Sunday, November 07, 2010

11.7.2010, FTW

Woke up in the middle of the night the other night and sat down with the Tele to figure out the intro bit to the opening track from Charlie Haden and Hampton Hawes' As Long As There's Music that I'd had stuck in my head for a couple of days. When I put the album on this morning, I was pleased to note that I'd learned it in the correct key (F). Perhaps I'm becoming a better musician as I get older. Or maybe just lucky. (And knowledgeable that keyboard players like C and F the way guitar players like E and A.)

I've been on kind of a jazz pianner kick the last couple of days, since Big Jessie from work picked up Don Pullen's 1976 solo piano album Healing Force from Recycled in Denton for me. (Thanks, Jessie!) For some reason (UNT jazzcats divesting?), that store has a shit-ton of CDs on the Italian Black Saint label, which released loads of stuff by U.S. avant-gardists back in the day (not the least of which were the first Old and New Dreams LP and the opening triptych of masterworks from David Murray's Octet).

I first owned Healing Force back in our Bicentennial year, when I'd temporarily forsaken rockaroll to become a jazz snob and Monday night wrestling fan. Pullen (1941-1995) was Mingus' pianist in his last great band, with George Adams on tenor, Jack Walrath on trumpet, and Dannie Richmond on drums, and later co-led an estimable band with Adams that included Richmond. I first heard "Orange Was the Color of Her Dress" on Changes Two, and it took me awhile to get used to Jaki Byard's more tradition-bound approach on the versions by the '64 Mingus band that I've collected since then after hearing Pullen's freewheeling attack.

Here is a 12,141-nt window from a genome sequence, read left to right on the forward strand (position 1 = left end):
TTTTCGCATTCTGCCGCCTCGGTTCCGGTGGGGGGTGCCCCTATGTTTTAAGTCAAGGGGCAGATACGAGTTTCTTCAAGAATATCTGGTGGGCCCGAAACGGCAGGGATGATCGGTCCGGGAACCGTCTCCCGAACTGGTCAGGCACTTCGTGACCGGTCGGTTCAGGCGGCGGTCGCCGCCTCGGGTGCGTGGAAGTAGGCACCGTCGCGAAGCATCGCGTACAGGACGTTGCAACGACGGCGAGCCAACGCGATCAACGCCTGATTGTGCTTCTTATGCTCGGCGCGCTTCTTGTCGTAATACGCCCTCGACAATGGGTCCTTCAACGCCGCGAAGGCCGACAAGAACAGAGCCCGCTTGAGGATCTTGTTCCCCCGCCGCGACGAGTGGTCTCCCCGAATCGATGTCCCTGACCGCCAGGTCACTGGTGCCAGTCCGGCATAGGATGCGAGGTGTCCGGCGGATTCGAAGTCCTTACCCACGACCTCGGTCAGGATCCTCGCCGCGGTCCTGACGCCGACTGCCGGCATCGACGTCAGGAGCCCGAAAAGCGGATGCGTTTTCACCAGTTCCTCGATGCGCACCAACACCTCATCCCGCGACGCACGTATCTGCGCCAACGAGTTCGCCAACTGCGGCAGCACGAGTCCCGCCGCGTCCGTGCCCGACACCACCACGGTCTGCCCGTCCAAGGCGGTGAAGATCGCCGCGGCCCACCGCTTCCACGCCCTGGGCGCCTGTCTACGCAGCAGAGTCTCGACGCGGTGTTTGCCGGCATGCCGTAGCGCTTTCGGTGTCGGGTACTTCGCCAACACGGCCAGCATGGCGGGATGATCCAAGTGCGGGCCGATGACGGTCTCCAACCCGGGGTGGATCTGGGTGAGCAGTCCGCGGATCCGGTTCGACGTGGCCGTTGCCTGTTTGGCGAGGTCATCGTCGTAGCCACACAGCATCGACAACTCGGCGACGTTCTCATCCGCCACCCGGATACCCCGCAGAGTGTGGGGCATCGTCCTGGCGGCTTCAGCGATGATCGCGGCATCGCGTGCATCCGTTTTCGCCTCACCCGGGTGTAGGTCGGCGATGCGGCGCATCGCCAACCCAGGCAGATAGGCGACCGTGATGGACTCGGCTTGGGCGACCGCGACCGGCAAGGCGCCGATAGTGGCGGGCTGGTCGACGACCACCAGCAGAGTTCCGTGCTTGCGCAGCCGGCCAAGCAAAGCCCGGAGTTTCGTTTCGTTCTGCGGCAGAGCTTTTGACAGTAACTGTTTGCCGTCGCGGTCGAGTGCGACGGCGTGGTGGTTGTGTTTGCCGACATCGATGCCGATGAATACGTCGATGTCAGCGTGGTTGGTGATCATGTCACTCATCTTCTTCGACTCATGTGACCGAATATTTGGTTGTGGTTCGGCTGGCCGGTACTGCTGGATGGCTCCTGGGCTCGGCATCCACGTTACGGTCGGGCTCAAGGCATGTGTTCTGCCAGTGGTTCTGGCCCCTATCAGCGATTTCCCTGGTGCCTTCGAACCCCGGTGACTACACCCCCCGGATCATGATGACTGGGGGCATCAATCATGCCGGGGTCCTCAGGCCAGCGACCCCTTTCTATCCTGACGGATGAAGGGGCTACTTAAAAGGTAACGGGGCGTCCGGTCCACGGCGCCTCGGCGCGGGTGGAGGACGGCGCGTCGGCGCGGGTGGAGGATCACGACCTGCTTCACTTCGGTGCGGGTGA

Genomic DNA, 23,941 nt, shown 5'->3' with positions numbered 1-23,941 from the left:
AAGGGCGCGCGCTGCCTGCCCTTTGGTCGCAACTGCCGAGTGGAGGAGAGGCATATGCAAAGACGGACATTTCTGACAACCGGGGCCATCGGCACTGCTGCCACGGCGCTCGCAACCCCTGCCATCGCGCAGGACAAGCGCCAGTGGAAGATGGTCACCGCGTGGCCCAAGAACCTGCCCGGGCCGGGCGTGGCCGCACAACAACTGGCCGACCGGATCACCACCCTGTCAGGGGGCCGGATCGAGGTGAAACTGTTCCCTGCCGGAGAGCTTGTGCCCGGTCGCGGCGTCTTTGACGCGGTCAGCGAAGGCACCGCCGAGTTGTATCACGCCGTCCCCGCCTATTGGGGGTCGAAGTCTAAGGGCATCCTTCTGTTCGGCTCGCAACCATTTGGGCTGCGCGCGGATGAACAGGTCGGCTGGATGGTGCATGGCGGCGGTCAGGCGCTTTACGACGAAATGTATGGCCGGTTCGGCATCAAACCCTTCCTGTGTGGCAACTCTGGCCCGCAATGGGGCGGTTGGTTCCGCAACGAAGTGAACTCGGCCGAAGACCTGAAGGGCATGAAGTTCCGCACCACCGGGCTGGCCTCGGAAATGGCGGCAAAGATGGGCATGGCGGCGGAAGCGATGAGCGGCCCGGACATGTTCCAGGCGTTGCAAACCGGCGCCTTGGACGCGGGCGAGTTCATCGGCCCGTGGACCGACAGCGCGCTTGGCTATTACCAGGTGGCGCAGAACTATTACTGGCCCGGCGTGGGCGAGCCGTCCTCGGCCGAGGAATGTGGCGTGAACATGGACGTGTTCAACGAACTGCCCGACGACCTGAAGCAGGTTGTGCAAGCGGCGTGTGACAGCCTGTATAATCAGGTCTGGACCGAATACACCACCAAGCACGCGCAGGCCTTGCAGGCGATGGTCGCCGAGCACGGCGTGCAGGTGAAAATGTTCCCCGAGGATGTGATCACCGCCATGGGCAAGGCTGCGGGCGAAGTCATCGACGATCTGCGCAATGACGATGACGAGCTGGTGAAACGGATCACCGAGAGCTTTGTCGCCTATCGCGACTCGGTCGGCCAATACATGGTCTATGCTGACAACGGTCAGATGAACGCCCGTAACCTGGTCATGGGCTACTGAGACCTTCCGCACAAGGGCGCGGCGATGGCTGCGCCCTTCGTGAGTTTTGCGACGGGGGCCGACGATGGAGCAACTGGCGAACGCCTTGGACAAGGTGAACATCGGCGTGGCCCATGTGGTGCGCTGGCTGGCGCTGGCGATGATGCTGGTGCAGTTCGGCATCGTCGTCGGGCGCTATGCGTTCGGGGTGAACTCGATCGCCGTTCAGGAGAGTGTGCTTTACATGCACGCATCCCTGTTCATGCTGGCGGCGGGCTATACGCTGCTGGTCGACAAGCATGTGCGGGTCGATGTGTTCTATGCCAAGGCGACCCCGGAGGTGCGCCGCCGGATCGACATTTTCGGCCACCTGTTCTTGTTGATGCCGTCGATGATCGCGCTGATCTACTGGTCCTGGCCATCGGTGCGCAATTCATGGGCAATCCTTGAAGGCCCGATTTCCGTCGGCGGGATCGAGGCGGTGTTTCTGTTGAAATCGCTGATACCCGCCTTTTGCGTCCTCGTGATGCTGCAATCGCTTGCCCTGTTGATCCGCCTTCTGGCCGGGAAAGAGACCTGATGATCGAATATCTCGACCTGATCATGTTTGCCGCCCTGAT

Pullen's style was saturated with gospel and blues, as well as an "outside" approach he claimed he formulated before he ever heard Cecil Taylor. You can hear all of that on Healing Force, as well as a lyricism that's substantial, not saccharine, which I find calming at times like now, when my mind's racing. I also dug him on a Black Saint album called Capricorn Rising that featured Sam Rivers on reeds and was more intense.

Alternating spins of Healing Force with Joe and the Sonic Dirt From Madagascar's beautifully ethereal And then..., which has become like a narcotic to me this past week. Luckily you can't OD on musical goodness.

ADDENDUM: I just ordered the Gestapo Khazi record from Dead Beat because Jenkins from Doc's said none of his distributors had it.


Blogger zebtron said...

I love Pullen's ability to play 'out' and swing like crazy at the same time. Don't know if you've heard "Plays Monk", originally on a pretty obscure label but recently re-released
( It may be my favorite solo work of his.

4:38 PM  

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